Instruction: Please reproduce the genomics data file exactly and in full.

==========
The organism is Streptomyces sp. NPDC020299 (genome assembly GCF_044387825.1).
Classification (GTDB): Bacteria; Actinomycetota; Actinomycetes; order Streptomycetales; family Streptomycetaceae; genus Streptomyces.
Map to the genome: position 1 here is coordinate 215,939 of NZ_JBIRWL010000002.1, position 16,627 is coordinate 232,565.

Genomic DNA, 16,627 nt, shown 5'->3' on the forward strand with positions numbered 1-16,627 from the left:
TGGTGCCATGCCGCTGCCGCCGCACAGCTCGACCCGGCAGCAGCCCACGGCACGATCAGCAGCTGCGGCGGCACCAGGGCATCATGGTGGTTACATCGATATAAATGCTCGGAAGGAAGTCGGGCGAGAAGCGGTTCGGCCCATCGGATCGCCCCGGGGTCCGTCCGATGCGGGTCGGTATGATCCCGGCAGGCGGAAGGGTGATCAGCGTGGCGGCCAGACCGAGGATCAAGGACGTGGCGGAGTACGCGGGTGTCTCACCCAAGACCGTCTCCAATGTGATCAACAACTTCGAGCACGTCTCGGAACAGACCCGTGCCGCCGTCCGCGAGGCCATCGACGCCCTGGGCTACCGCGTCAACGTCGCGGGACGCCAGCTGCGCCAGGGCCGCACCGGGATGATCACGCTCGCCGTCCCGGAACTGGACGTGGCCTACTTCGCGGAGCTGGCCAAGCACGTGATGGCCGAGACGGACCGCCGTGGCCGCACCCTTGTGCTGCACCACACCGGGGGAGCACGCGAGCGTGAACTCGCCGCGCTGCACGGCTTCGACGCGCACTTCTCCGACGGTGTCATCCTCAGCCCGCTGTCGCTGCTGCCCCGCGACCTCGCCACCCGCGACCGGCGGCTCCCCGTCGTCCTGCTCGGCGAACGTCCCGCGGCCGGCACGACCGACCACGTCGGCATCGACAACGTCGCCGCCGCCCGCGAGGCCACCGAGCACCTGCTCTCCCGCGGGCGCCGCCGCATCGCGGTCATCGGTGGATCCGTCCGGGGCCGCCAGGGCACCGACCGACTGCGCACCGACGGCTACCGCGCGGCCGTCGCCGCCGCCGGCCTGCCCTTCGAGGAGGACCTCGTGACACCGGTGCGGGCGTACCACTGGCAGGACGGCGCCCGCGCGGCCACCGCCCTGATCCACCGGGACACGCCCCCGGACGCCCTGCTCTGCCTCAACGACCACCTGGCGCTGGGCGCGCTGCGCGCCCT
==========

The organism is Streptomyces sp. NPDC020299 (genome assembly GCF_044387825.1).
Classification (GTDB): Bacteria; Actinomycetota; Actinomycetes; order Streptomycetales; family Streptomycetaceae; genus Streptomyces.
Map to the genome: position 1 here is coordinate 215,939 of NZ_JBIRWL010000002.1, position 16,627 is coordinate 232,565.

Genomic DNA, 16,627 nt, shown 5'->3' on the forward strand with positions numbered 1-16,627 from the left:
TGGTGCCATGCCGCTGCCGCCGCACAGCTCGACCCGGCAGCAGCCCACGGCACGATCAGCAGCTGCGGCGGCACCAGGGCATCATGGTGGTTACATCGATATAAATGCTCGGAAGGAAGTCGGGCGAGAAGCGGTTCGGCCCATCGGATCGCCCCGGGGTCCGTCCGATGCGGGTCGGTATGATCCCGGCAGGCGGAAGGGTGATCAGCGTGGCGGCCAGACCGAGGATCAAGGACGTGGCGGAGTACGCGGGTGTCTCACCCAAGACCGTCTCCAATGTGATCAACAACTTCGAGCACGTCTCGGAACAGACCCGTGCCGCCGTCCGCGAGGCCATCGACGCCCTGGGCTACCGCGTCAACGTCGCGGGACGCCAGCTGCGCCAGGGCCGCACCGGGATGATCACGCTCGCCGTCCCGGAACTGGACGTGGCCTACTTCGCGGAGCTGGCCAAGCACGTGATGGCCGAGACGGACCGCCGTGGCCGCACCCTTGTGCTGCACCACACCGGGGGAGCACGCGAGCGTGAACTCGCCGCGCTGCACGGCTTCGACGCGCACTTCTCCGACGGTGTCATCCTCAGCCCGCTGTCGCTGCTGCCCCGCGACCTCGCCACCCGCGACCGGCGGCTCCCCGTCGTCCTGCTCGGCGAACGTCCCGCGGCCGGCACGACCGACCACGTCGGCATCGACAACGTCGCCGCCGCCCGCGAGGCCACCGAGCACCTGCTCTCCCGCGGGCGCCGCCGCATCGCGGTCATCGGTGGATCCGTCCGGGGCCGCCAGGGCACCGACCGACTGCGCACCGACGGCTACCGCGCGGCCGTCGCCGCCGCCGGCCTGCCCTTCGAGGAGGACCTCGTGACACCGGTGCGGGCGTACCACTGGCAGGACGGCGCCCGCGCGGCCACCGCCCTGATCCACCGGGACACGCCCCCGGACGCCCTGCTCTGCCTCAACGACCACCTGGCGCTGGGCGCGCTGCGCGCCCT